“Positive Piano” by Charles Blanchard. This is a very inspiring and well-researched book. It is geared towards the concert pianist but there are also references to jazz and pop players. I reached out to the author and he actually responded! I have even gone back to this book for fresh inspiration and it has yet to let me down. It really helps you understand the commitment that you’ll need to be a successful person/pianist by showing how many other great piano players lived their lives. It is full of funny and relevant quotes too. It left me with a feeling of excitement and “I can do this” rather than “ugh, I don’t think I have that kind of commitment”. You feel like you’ve just sat down and talked with the very best piano players of all time. And they understand what you are going through.
“Essay on the true art of playing a keyboard instrument” by C.P.E. Bach. I read this book many years ago and I can’t find it now so I’ll need to buy a new one. But there was a great chapter on alternate fingering for scales. Up until that point I had been taught there was only one way to play scales with regard to fingering. Competition among piano players is always there. And there is even more of a rub between commercial players and traditional players. It fed my craving for some rebellion to find “one of their own” with an essay that essentially broke all the rules. I also remember a fellow student who was blind. He was having great difficulty playing his scales with “correct” fingering. Still, Gordon Mote could rip of a scale better than anyone.
“The Science of Self Talk” by Ian Tuhovsky. This one has almost nothing to do with piano. At least not directly. But if you are like me and talk to yourself while practicing (either out loud or in your head) then this book might be helpful. It helps you to understand the results of the kind of self-talk you are doing and adjust them if needed. This is especially useful to either to be nicer to yourself, or push yourself harder while practicing. Everyone is different.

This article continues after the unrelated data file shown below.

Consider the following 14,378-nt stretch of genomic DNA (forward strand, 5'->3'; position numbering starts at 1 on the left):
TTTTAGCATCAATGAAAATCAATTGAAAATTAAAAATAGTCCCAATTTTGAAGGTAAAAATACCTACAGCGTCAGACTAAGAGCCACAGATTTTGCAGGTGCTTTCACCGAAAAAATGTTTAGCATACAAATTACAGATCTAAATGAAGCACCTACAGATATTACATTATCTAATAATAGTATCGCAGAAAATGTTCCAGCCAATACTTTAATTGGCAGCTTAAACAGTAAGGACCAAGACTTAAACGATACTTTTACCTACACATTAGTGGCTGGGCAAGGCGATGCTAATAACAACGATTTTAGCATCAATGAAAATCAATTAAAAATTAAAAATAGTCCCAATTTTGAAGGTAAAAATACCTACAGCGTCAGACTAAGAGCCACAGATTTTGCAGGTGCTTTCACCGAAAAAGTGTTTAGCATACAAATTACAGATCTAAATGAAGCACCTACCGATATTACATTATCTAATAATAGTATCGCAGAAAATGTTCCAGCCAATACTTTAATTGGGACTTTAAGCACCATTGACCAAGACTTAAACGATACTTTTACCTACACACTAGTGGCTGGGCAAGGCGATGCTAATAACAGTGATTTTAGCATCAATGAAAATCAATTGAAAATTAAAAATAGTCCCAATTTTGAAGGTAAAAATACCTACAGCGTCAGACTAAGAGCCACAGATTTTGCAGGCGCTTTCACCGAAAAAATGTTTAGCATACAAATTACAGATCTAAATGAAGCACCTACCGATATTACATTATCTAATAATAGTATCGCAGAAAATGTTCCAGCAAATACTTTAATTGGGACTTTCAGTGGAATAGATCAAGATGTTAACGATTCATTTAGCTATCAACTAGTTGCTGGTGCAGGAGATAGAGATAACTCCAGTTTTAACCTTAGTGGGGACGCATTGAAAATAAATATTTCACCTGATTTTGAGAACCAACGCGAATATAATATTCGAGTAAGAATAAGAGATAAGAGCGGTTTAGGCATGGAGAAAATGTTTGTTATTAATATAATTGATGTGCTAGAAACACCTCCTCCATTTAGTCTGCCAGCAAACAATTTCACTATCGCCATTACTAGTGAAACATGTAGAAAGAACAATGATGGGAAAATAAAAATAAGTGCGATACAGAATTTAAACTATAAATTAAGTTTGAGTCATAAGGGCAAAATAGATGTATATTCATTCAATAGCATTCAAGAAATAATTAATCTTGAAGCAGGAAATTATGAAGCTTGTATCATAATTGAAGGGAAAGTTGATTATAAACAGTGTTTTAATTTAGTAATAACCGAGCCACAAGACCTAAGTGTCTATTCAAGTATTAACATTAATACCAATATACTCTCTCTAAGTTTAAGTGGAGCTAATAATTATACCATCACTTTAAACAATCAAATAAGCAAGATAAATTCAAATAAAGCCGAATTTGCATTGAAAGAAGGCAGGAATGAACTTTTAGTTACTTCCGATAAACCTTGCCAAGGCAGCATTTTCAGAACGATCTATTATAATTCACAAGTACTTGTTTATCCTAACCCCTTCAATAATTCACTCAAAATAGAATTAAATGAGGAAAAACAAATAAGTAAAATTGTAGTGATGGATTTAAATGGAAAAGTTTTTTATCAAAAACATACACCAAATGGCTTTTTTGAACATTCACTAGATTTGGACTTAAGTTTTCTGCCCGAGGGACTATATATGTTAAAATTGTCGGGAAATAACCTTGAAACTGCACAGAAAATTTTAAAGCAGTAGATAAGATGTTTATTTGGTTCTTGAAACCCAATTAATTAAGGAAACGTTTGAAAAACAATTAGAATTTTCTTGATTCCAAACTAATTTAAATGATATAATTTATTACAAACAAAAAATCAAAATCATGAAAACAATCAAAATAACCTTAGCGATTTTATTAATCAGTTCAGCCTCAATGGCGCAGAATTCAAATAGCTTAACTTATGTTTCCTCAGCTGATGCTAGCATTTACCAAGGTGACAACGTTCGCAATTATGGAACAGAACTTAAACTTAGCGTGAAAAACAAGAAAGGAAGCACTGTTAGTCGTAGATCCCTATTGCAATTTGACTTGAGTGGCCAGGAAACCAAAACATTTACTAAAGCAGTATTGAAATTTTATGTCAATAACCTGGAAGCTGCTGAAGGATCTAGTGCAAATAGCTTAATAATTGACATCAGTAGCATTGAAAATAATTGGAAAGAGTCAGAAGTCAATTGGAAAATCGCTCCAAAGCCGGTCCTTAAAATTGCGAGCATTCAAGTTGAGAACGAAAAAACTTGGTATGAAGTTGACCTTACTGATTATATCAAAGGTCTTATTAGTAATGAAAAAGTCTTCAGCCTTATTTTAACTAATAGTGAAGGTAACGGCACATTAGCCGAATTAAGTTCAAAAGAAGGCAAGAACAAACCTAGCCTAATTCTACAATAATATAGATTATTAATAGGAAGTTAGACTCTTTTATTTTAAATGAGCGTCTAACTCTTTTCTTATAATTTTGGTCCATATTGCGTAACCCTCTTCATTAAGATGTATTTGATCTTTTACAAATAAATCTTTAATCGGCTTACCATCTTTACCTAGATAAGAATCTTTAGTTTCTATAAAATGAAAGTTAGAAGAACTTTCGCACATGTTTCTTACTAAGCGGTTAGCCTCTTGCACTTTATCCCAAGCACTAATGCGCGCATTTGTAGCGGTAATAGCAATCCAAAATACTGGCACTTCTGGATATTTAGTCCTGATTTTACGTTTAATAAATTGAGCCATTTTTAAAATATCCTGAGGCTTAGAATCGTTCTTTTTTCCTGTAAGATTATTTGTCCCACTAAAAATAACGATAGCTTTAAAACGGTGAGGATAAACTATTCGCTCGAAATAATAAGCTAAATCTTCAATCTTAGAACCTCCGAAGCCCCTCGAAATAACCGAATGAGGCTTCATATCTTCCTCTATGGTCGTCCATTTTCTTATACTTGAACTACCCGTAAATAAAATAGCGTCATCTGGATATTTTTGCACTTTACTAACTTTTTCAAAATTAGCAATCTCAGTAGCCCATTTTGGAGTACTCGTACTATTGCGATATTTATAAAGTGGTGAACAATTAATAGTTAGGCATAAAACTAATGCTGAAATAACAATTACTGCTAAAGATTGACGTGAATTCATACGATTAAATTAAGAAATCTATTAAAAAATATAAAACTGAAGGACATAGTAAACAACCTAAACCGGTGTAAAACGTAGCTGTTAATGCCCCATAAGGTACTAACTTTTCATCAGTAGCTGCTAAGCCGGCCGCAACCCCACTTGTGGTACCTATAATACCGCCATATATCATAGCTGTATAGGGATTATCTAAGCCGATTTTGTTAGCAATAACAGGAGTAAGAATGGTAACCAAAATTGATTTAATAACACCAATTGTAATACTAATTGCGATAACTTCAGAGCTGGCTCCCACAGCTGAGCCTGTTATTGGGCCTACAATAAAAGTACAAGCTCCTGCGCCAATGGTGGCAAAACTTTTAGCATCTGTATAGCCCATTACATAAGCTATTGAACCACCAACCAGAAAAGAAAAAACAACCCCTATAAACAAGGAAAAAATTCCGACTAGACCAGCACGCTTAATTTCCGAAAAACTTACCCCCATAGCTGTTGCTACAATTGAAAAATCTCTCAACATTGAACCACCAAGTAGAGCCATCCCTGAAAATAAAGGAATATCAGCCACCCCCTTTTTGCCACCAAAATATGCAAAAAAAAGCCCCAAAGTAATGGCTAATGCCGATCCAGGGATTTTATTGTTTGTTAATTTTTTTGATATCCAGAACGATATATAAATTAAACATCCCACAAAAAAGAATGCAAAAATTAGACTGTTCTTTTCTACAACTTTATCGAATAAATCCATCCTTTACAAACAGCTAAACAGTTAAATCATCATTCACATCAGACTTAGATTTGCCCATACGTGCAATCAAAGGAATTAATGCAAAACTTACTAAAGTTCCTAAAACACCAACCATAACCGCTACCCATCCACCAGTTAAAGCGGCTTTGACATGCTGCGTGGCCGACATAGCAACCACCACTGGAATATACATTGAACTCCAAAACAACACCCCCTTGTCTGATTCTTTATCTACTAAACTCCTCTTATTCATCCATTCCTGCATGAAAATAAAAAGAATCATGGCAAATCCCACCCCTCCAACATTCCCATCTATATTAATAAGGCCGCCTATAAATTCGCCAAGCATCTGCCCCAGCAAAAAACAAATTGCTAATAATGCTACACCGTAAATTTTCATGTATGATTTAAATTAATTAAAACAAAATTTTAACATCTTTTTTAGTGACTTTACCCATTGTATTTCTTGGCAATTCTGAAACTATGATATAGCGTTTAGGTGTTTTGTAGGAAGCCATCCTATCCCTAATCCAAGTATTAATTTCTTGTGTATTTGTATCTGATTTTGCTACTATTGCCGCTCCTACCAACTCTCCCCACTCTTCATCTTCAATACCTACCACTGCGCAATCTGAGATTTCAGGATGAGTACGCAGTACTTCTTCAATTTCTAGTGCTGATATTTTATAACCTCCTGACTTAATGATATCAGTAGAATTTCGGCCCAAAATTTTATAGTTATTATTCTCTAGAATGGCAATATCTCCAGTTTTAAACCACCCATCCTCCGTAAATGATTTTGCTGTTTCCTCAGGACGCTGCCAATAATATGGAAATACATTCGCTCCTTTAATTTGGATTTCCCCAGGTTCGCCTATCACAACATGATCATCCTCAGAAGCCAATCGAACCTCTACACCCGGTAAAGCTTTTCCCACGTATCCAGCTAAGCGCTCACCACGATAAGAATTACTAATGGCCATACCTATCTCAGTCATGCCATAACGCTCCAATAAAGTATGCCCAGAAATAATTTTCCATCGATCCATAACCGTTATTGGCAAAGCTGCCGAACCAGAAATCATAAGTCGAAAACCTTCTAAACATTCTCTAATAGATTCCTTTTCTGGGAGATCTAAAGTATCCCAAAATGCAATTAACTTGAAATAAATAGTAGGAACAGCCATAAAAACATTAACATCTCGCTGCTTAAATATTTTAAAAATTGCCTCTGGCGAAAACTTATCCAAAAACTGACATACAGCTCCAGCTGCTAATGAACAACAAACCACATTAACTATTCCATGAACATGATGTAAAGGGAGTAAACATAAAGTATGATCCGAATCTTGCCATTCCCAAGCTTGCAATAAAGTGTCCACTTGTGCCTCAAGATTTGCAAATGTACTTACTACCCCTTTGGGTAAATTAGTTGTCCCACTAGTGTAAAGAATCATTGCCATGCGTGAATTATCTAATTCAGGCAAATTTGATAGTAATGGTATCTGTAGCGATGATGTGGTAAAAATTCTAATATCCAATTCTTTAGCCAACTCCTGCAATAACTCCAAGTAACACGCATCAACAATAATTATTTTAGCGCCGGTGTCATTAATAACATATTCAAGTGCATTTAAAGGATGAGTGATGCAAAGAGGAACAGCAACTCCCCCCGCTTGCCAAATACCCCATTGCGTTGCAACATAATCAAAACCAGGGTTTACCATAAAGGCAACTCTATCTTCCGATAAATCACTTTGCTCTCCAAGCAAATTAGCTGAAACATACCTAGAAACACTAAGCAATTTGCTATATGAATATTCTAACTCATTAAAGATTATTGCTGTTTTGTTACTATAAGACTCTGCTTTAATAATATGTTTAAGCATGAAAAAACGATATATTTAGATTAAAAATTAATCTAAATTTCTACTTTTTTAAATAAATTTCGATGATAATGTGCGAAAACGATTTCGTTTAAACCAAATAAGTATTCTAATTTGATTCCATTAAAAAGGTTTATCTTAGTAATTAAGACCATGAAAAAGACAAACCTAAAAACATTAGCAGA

“The practice of practice” by Jonathan Harnum. This is another well-researched book with some great ways to approach practice time. It talks about how it affects your “plastic brain” and literally changes who we are. It helps you be more deliberate about it.
Any biographies are usually good too. I just encourage you to grab a biography of a musician that has been there and done that, and read it. I think as musicians we are almost destined to go our own way, and make our own mistakes. But every once in a while, it can help us get even farther down the road if we learn from someone else’s mistakes. And of course, someone else’s successes.
I used to read a blog called, “The Bulletproof Musician”. It seemed to have a negative effect on me and my playing so I quit reading it. It started to make me think about things that I had done naturally in the past, and messing me up. A lot of the information was based on studies and was backed up and footnoted. I don’t have much of that on my blog. This is just me shooting from the hip and telling you all what has worked for me. If it starts messing up your vibe, stop reading. My approach may not work for you. The same goes for any books you read. Some will speak to you and some won’t. These are just a few that I thought you should at least know about. I found them very helpful and inspiring.
I’m sure there will be more but this is what I have today. Let me and others know if there is a book you like.
Obviously, we don't know everything. But we do tend to think differently. Here are some of my thoughts on piano and maybe some on life. I play piano for Tracy Lawrence, produce new artists, write and practice piano.